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God and Santa - tackling a silly argument

Childish beliefs? ANDY BANNISTER on why a popular atheist taunt simply doesn’t add up …

Childish beliefs? ANDY BANNISTER on why a popular atheist taunt simply doesn’t add up …

The other morning, I powered up my iPhone to be greeted by a tweet from an atheist friend:
“The only difference between god and Santa or the Tooth Fairy is that people don’t get slaughtered by believers in Santa or the Tooth Fairy.”

I’ve lost count of how many times I’ve heard versions of this – it’s made not just by online sceptics, but even by supposedly serious-minded academics. Everybody’s favourite Oxford atheist, Richard Dawkins, wrote:

“Father Christmas and the Tooth Fairy are part of the charm of childhood. So is God. Some of us grow out of all three.”

When you think about it, this is a cunning argument. Using memorable imagery, it paints religious believers as childish, simplistic and infantile, saying with a sneer, “We can understand why you might think this, but don’t you think it’s time to grow up?”

Clever as it may sound, this is a classic example of an ad hominem fallacy – that’s when rather than critique an argument, you attack the person.

For example, I might say that Dawkins is wrong because he looks funny, smells of fish, and only writes books on atheism because he’s not respected as a scientist any more. See what I did there? I used ridicule and insult to dismiss the person, not address what he was saying.

The main problem with this is it’s terribly lazy: much easier to insult somebody’s looks, or accuse them of childishness, than to engage their arguments. Sneering “belief in God is like belief in Santa” doesn’t address the question, it just resorts to insult.

But there’s a second problem with this argument. I’ve long been fascinated how many Christians came to faith in Jesus Christ as adults, not because they were brainwashed into it by their parents. I often ask Christian audiences “Who here became a Christian after the age of 15?” and frequently more than half the hands shoot up.

I then follow up with “How many people here came to believe in Santa Claus as adults?” The point is obvious: belief in God is not like belief in Santa Claus, on any conceivable level.

As the West becomes increasingly secular, fewer and fewer people are being raised in Christian homes. But that doesn’t stop them finding faith – often in surprising ways. A great example is Peter Hitchens, brother of famous atheist Christopher Hitchens. Peter was 30 when he abandoned atheism and became a Christian (he wrote a book, The Rage Against God, about his journey), putting the lie to the idea that belief in God is like belief in Santa Claus.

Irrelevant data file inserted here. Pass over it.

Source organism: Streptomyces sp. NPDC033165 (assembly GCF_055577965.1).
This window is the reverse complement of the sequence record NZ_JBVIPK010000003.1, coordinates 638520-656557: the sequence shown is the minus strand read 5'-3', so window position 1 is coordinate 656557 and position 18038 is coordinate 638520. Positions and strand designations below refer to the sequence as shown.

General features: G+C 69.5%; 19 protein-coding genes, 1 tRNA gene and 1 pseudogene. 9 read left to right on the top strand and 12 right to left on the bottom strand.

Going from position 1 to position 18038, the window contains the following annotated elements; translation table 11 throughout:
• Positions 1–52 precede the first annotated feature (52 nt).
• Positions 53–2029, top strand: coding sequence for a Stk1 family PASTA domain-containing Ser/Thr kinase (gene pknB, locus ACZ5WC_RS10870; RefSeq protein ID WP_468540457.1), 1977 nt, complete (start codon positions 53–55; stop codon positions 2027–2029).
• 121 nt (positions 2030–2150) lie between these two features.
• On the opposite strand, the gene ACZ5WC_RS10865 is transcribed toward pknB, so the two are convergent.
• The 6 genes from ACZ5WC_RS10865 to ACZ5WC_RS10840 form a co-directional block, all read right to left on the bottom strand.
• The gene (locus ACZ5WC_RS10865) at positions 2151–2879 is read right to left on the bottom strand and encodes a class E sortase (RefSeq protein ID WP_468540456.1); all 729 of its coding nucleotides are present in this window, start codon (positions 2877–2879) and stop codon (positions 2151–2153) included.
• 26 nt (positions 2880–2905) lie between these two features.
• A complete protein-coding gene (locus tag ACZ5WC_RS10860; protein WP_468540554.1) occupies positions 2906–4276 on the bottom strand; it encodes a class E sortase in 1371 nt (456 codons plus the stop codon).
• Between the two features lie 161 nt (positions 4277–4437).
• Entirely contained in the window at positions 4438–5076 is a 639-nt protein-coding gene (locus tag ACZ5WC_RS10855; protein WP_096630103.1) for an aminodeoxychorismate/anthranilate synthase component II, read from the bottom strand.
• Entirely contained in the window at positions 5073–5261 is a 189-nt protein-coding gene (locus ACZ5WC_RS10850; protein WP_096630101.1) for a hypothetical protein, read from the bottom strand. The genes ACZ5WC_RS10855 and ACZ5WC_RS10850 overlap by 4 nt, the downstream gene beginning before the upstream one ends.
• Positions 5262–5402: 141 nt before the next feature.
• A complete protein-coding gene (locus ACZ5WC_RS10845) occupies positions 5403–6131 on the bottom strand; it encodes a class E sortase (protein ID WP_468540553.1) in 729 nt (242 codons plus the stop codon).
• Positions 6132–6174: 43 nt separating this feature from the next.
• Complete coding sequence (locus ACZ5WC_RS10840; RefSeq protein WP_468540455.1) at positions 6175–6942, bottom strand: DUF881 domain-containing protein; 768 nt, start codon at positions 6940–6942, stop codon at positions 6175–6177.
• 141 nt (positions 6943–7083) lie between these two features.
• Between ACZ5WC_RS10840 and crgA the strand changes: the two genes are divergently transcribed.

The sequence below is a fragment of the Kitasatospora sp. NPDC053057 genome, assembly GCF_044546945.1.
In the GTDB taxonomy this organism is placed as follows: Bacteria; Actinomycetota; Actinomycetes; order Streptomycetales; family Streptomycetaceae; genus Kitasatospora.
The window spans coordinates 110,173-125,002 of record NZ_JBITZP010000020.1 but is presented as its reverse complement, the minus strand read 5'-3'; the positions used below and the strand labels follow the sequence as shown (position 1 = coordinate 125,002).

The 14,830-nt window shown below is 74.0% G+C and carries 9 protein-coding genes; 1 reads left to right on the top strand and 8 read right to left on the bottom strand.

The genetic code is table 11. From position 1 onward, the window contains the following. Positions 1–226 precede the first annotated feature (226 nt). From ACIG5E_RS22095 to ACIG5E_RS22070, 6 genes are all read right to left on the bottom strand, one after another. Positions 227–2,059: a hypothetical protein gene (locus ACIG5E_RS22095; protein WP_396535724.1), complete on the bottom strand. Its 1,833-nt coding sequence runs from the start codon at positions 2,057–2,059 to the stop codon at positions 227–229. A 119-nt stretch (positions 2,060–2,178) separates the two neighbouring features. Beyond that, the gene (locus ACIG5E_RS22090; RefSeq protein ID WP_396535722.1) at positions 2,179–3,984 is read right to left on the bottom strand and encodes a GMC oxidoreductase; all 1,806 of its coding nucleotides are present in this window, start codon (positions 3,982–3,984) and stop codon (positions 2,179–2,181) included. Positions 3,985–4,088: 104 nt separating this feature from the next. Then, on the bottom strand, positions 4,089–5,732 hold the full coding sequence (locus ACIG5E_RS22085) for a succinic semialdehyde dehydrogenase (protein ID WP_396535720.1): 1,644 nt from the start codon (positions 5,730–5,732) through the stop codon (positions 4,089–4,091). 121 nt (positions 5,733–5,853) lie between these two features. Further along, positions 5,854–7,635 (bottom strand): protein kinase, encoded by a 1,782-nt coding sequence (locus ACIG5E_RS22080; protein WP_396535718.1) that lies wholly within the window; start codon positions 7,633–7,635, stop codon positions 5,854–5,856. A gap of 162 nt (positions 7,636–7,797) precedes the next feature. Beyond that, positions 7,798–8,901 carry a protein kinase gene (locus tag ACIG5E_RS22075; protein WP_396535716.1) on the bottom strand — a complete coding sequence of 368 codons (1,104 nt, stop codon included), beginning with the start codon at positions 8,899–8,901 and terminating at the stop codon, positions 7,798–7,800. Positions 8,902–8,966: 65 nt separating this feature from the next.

That atheist argument is utterly destroyed by the stories of hundreds of millions of people like Peter who have become Christians over the years, including the tens of thousands becoming Christians every day in places like China or the Middle East – people who have had to think very seriously about their decision to follow Christ, as it comes at tremendous personal cost.

Given that it’s such a bad argument, why do Richard Dawkins and other atheists insist in comparing God and Santa? I suspect it may be because when you believe something deeply and passionately, there’s often a tendency to grab hold of any arguments that appear to support you, no matter how desperate.

After all, perhaps there’s a chance that your opponents might be right – and even entertaining that possibility is something that some atheists aren’t willing to permit. Better to do what fundamentalists always do: put your fingers in your ears and sing loudly. Maybe something cheerful: “Santa Claus is coming to town …”

  • Dr Andy Bannister is the Director of the Solas Centre for Public Christianity and a speaker with Ravi Zacharias International Ministries. He regularly addresses audiences of both Christians and those of all faiths and none on issues relating to faith and culture. Read a free chapter of his best-selling book, The Atheist Who Didn’t Exist (or: The Dreadful Consequences of Bad Arguments) at
  • You can also watch Andy address the Santa Claus Question in episode 49 of Short Answers to Big Questions.

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